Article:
A diverse group of Medical undergraduate students from UKZN had a unique cultural awareness experience when lecturers and Professor Neil Prose, a visiting Fulbright Scholar from Duke University in the United States, took to the local Traditional Healers’ Market and a mosque as part of a cross-cultural communication lesson.
The first of its kind in the MBChB programme, the initiative was Prose’s brainchild, aimed at addressing common cross-cultural communication challenges that arise during the doctor/patient consultation.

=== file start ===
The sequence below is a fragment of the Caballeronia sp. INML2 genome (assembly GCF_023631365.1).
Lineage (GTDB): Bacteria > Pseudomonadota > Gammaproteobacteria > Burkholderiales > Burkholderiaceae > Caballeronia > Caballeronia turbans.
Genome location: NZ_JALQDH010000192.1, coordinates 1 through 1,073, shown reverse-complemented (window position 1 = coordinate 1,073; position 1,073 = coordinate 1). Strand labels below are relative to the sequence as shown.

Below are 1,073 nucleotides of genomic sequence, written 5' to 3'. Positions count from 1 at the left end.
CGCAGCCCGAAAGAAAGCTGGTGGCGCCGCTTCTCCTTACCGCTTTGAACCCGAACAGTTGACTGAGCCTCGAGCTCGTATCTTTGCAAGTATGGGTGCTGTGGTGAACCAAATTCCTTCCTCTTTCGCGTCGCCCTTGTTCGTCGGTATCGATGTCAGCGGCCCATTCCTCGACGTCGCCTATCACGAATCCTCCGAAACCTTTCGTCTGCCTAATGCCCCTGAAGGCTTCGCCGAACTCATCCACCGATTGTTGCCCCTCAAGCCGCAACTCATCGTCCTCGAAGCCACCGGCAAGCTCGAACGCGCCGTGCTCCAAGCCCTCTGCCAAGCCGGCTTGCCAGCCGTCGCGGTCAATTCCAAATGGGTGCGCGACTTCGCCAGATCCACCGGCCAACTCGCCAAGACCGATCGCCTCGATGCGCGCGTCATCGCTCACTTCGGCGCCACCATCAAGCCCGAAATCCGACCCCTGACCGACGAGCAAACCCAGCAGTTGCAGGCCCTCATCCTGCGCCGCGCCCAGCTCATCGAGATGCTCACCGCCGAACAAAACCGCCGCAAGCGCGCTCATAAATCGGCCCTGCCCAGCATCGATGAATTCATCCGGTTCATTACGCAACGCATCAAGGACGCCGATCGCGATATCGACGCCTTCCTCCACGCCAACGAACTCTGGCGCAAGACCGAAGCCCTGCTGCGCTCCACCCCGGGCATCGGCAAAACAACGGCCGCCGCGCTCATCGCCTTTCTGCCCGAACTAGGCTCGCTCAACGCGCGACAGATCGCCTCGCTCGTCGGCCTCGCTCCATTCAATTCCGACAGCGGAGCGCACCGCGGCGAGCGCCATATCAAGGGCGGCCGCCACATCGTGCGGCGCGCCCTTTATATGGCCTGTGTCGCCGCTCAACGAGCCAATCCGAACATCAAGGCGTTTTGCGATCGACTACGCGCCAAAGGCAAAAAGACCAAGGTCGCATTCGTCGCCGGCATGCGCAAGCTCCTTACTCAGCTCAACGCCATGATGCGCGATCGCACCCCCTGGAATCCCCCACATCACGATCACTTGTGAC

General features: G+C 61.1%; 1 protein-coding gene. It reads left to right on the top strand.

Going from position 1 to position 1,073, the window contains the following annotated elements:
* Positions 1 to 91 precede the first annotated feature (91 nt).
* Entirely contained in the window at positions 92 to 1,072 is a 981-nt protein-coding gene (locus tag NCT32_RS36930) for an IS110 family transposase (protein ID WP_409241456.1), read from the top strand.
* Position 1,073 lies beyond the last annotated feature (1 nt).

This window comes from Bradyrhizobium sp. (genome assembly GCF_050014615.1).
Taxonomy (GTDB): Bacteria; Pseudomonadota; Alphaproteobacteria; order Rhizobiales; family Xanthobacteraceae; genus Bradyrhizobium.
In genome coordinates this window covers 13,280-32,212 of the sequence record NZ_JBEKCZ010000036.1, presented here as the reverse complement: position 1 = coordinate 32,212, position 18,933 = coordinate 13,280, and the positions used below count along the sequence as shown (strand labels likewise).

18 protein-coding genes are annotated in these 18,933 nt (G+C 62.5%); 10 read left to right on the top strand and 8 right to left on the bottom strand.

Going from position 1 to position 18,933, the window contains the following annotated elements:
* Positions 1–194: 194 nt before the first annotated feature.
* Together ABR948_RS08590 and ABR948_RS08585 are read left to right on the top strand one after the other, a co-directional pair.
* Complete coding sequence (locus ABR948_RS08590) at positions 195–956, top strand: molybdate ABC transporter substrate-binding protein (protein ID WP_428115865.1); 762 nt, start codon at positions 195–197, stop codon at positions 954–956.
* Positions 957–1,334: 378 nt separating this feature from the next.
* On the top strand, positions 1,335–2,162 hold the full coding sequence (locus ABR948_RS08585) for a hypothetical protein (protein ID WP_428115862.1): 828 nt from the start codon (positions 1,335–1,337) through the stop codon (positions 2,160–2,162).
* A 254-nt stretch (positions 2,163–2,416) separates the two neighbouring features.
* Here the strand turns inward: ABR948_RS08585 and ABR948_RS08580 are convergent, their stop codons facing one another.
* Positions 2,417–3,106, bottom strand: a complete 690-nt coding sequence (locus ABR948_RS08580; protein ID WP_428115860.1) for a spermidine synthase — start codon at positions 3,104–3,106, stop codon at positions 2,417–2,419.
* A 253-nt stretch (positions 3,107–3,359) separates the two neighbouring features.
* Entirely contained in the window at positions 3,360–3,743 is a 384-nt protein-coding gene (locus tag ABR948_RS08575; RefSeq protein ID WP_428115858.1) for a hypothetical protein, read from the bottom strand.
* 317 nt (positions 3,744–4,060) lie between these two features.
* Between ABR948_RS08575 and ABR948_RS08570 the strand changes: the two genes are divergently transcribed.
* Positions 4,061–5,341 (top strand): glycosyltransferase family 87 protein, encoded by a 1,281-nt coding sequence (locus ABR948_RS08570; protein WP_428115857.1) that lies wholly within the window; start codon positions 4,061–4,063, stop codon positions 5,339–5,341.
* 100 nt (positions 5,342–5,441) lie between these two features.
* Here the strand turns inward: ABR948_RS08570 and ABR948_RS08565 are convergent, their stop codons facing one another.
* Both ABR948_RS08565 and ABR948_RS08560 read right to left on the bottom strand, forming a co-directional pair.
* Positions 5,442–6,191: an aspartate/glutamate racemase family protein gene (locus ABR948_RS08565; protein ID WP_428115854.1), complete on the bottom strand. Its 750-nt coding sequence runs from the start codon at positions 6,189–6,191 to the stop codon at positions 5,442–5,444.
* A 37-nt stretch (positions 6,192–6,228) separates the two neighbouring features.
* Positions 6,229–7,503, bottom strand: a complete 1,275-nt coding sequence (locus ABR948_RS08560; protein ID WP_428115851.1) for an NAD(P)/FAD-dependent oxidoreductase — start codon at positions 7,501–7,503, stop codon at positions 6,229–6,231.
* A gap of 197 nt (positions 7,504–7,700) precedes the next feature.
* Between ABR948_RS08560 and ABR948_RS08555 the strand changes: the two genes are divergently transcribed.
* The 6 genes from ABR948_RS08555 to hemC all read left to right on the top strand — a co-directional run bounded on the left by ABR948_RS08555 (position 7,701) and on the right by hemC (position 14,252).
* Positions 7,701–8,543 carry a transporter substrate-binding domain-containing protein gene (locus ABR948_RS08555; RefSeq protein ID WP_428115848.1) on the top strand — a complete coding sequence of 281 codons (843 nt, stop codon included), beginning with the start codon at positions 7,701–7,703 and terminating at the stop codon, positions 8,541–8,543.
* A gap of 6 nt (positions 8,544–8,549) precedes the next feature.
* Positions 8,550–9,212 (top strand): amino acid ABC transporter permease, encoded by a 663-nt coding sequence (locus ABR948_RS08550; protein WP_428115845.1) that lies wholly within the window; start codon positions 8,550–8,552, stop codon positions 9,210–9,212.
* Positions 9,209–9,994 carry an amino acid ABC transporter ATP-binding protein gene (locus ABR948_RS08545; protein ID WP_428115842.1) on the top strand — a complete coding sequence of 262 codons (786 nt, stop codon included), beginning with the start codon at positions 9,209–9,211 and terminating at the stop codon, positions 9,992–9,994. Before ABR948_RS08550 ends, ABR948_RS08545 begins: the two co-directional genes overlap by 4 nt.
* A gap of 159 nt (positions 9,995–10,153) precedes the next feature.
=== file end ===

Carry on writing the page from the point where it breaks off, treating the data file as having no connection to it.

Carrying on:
Students were encouraged to interact and engage as much as they can with each other’s cultures in the hope that such “cultural curiosity” will make them better doctors in the near future.
Each member of the group was given R10 pocket money to go out and consult for specific muthi (medication) sold by traditional healers at the market. They had to find out where the muthi is from and which ailment it is used to treat.
‘I knew people consult traditional healers but I didn’t know it was such a huge industry,’ said Lache Pretorius, a student in the MBChB programme.
‘It was so eye-opening. It’s a completely different world that we didn’t know existed,’ said Khadeeja Manjra, also a student.